A little boy playing in moving boxes
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When Moving House Is Like Losing A Member Of The Family

Jan 4, 2018

Moving isn’t easy at the best of times. All the packing, planning and organization takes time and energy — two things of which I don’t have any extra.

I am more attached than ever to what I know is nothing more than bricks and mortar.

But for me, as my boys and I plan to move out of our family home and into my fiancé’s, it’s particularly emotional. Over the last several months, I’ve been sifting through old family portraits, giving away toddler toys and folding up tiny baby clothes. It’s a big undertaking, and I often feel overwhelmed at all I have left to do. I’ve spent seven years filling my house with not just things, but memories, too, and now I’ve got to pack it all away.

I remember what it was like to move into this house with two babies and a husband. We were so excited to own our first property and officially become adults. We painted and decorated and made it our own. Before long, I knew every light switch in the dark, could identify which appliances made what sounds. The house became my home.


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As my kids grew older, I witnessed so many firsts in the house. We’ve celebrated our birthdays in this house. I once even threw a poo-poo party the first time my oldest son used the toilet. I taught them to ride bikes on our street and play baseball on our lawn. This is the house we decorate year after year for Halloween — the street on which we first learned to trick-or-treat.

I’ve spent seven years filling my house with not just things, but memories, too, and now I’ve got to pack it all away.

When I got divorced just after Halloween five years ago, I lived in this house with just my boys. I found solace and safety within these walls. This was my retreat, the place that comforted me when I needed to escape the outside world. You’d think I’d be in a rush to sell my home after a divorce, to start fresh, create new memories elsewhere, but I never once felt the need to leave. Instead, I redecorated. I hung on tight.

After a while, I began to date. I opened my heart and my door to the man who is now my fiancé. This is where we often hang out, have sleepovers with the kids, and where he plays street hockey and catch with my boys. I love the big old trees on my lawn, my neighbours, even the white noise from the highway nearby. I am more attached than ever to what I know is nothing more than bricks and mortar.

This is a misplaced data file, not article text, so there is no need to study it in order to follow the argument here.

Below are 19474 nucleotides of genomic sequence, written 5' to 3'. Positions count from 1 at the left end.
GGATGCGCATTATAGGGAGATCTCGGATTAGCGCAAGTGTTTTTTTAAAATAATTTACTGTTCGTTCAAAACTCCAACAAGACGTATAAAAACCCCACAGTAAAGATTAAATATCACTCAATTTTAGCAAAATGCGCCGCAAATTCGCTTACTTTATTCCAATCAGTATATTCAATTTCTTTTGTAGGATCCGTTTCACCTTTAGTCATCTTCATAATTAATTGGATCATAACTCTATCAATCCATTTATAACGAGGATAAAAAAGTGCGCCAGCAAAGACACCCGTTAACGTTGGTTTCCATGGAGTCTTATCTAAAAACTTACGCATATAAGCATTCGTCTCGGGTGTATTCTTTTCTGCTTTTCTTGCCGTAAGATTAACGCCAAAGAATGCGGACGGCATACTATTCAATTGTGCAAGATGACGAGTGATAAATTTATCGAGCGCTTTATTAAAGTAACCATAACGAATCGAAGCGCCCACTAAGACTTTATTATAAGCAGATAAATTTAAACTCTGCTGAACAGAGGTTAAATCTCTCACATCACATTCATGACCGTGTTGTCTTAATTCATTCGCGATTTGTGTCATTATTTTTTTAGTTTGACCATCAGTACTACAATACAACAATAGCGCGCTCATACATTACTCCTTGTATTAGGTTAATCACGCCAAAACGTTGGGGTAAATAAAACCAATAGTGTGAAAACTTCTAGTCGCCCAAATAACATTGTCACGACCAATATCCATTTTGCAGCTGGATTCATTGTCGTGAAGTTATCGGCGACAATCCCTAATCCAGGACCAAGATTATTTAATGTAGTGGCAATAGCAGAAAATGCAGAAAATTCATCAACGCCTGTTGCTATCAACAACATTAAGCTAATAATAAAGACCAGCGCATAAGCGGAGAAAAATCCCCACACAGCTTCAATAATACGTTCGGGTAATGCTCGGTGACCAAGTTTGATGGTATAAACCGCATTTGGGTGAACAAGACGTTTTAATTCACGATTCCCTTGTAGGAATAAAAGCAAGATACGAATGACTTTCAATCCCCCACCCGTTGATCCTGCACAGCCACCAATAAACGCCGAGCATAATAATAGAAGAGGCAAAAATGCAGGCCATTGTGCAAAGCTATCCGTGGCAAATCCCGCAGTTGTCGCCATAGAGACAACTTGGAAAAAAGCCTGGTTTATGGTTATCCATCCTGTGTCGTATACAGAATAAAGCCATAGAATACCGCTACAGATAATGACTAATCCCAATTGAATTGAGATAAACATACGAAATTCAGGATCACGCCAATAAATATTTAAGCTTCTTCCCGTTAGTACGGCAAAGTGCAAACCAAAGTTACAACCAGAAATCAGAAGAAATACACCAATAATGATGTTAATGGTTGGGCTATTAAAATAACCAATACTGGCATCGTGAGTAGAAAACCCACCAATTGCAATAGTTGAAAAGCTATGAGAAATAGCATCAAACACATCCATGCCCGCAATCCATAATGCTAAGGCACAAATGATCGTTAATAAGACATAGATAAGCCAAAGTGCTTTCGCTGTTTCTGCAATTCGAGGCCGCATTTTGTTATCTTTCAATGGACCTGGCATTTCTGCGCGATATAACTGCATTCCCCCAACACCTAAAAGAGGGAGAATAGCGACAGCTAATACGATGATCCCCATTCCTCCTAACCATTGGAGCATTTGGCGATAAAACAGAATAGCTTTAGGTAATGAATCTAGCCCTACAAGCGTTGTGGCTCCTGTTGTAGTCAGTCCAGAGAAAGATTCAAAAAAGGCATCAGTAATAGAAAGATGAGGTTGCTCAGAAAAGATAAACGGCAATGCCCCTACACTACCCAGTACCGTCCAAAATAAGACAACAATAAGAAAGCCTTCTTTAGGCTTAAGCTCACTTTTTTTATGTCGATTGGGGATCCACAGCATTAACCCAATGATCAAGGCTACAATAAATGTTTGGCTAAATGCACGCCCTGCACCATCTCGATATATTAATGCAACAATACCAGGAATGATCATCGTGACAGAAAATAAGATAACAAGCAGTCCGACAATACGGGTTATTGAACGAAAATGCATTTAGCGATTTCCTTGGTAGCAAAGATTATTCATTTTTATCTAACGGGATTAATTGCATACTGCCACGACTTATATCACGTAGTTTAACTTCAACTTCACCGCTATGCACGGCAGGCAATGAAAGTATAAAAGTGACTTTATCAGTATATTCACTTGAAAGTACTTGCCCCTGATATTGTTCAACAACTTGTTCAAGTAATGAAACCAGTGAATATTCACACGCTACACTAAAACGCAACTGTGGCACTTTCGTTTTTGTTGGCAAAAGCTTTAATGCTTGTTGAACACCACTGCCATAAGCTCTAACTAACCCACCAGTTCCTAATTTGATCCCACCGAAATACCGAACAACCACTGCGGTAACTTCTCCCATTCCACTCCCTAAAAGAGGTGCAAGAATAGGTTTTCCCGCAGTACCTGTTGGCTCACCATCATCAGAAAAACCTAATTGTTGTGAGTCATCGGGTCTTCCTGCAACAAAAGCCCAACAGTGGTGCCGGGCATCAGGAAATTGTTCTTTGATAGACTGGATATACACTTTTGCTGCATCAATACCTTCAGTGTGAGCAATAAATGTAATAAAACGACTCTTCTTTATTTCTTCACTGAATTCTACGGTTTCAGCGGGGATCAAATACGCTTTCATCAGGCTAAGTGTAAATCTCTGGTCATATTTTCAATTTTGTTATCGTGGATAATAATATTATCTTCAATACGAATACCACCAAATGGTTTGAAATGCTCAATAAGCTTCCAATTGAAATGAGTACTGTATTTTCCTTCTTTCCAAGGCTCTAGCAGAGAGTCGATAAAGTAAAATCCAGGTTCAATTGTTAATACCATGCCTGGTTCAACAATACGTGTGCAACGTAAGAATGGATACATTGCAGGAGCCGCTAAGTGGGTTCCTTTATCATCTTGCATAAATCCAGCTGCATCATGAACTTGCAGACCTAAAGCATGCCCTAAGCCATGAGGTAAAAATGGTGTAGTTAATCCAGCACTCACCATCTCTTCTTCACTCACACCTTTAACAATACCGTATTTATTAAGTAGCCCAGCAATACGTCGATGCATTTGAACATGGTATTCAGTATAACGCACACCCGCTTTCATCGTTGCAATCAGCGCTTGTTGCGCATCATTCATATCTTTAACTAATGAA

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I know that change is inevitable. It’s part of life. Now, it’s time to pack up my memories, load up boxes with things and clear out my home. We are literally and figuratively moving on.

This [house] was my retreat, the place that comforted me when I needed to escape the outside world.

It sounds silly, but I wish I could give my house a hug. Thank it for giving us shelter through everything we’ve weathered. I debated having an art student paint a portrait of my house. I thought about saving a piece of it — perhaps the address nailed to the stone out front — and taking it with me. But I don’t think anything can do this home justice.

Instead, we’ll take the most important things — our memories — and hold them close to our hearts. Years from now, I might not remember where all the light switches used to be or which of my kids’ finger paintings hung from which wall, but I will fondly remember the place we lived and all that happened here.

Article Author Erin Silver
Erin Silver

Read more from Erin here.

Erin Silver is a freelance writer and blogger whose work has appeared in The Washington Post, Good Housekeeping, Harper’s Bazaar, The Globe and Mail, and many other national magazines and newspapers. A single mom, she is hard at work on her first book about the adventures of divorce and single parenthood. Visit her online at erinsilver.ca.

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